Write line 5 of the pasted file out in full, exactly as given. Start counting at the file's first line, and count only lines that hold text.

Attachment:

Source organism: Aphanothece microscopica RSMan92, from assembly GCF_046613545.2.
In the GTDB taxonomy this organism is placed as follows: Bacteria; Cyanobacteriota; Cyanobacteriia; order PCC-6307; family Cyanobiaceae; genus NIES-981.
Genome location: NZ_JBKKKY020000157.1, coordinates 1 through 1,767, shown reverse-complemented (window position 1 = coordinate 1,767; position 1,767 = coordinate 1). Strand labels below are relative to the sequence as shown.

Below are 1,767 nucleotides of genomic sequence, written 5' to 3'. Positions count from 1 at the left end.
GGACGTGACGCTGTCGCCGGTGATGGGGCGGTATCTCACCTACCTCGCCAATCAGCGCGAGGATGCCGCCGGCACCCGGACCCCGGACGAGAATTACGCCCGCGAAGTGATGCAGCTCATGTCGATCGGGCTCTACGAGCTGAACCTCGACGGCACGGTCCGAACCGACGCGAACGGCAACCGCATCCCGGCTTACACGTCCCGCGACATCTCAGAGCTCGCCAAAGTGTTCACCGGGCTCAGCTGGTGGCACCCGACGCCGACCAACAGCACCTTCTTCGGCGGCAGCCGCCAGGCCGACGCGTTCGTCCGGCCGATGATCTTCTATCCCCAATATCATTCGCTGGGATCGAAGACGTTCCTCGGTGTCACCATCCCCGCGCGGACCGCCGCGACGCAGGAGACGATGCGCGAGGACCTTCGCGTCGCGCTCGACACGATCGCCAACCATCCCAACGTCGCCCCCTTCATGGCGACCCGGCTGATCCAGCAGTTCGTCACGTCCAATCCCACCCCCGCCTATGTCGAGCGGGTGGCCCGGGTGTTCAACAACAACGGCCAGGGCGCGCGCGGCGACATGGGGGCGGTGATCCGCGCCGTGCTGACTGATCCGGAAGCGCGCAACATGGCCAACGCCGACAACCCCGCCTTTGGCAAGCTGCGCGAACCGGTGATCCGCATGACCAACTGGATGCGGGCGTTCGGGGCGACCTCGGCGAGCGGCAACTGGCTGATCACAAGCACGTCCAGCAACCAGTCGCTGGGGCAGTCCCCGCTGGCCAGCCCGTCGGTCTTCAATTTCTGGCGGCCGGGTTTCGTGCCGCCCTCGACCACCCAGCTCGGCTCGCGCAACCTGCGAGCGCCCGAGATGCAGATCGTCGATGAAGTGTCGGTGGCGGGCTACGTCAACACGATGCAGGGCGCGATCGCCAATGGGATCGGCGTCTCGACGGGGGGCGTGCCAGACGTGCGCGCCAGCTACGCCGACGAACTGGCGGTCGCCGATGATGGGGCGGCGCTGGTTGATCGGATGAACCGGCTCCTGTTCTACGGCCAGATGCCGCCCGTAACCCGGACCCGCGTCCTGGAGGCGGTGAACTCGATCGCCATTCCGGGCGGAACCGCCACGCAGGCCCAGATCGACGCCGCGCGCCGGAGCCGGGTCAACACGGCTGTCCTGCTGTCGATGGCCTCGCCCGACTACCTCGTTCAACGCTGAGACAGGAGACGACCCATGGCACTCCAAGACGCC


GGACGTGACGCTGTCGCCGGTGATGGGGCGGTATCTCACCTACCTCGCCAATCAGCGCGAGGATGCCGCCGGCACCCGGACCCCGGACGAGAATTACGCCCGCGAAGTGATGCAGCTCATGTCGATCGGGCTCTACGAGCTGAACCTCGACGGCACGGTCCGAACCGACGCGAACGGCAACCGCATCCCGGCTTACACGTCCCGCGACATCTCAGAGCTCGCCAAAGTGTTCACCGGGCTCAGCTGGTGGCACCCGACGCCGACCAACAGCACCTTCTTCGGCGGCAGCCGCCAGGCCGACGCGTTCGTCCGGCCGATGATCTTCTATCCCCAATATCATTCGCTGGGATCGAAGACGTTCCTCGGTGTCACCATCCCCGCGCGGACCGCCGCGACGCAGGAGACGATGCGCGAGGACCTTCGCGTCGCGCTCGACACGATCGCCAACCATCCCAACGTCGCCCCCTTCATGGCGACCCGGCTGATCCAGCAGTTCGTCACGTCCAATCCCACCCCCGCCTATGTCGAGCGGGTGGCCCGGGTGTTCAACAACAACGGCCAGGGCGCGCGCGGCGACATGGGGGCGGTGATCCGCGCCGTGCTGACTGATCCGGAAGCGCGCAACATGGCCAACGCCGACAACCCCGCCTTTGGCAAGCTGCGCGAACCGGTGATCCGCATGACCAACTGGATGCGGGCGTTCGGGGCGACCTCGGCGAGCGGCAACTGGCTGATCACAAGCACGTCCAGCAACCAGTCGCTGGGGCAGTCCCCGCTGGCCAGCCCGTCGGTCTTCAATTTCTGGCGGCCGGGTTTCGTGCCGCCCTCGACCACCCAGCTCGGCTCGCGCAACCTGCGAGCGCCCGAGATGCAGATCGTCGATGAAGTGTCGGTGGCGGGCTACGTCAACACGATGCAGGGCGCGATCGCCAATGGGATCGGCGTCTCGACGGGGGGCGTGCCAGACGTGCGCGCCAGCTACGCCGACGAACTGGCGGTCGCCGATGATGGGGCGGCGCTGGTTGATCGGATGAACCGGCTCCTGTTCTACGGCCAGATGCCGCCCGTAACCCGGACCCGCGTCCTGGAGGCGGTGAACTCGATCGCCATTCCGGGCGGAACCGCCACGCAGGCCCAGATCGACGCCGCGCGCCGGAGCCGGGTCAACACGGCTGTCCTGCTGTCGATGGCCTCGCCCGACTACCTCGTTCAACGCTGAGACAGGAGACGACCCATGGCACTCCAAGACGCC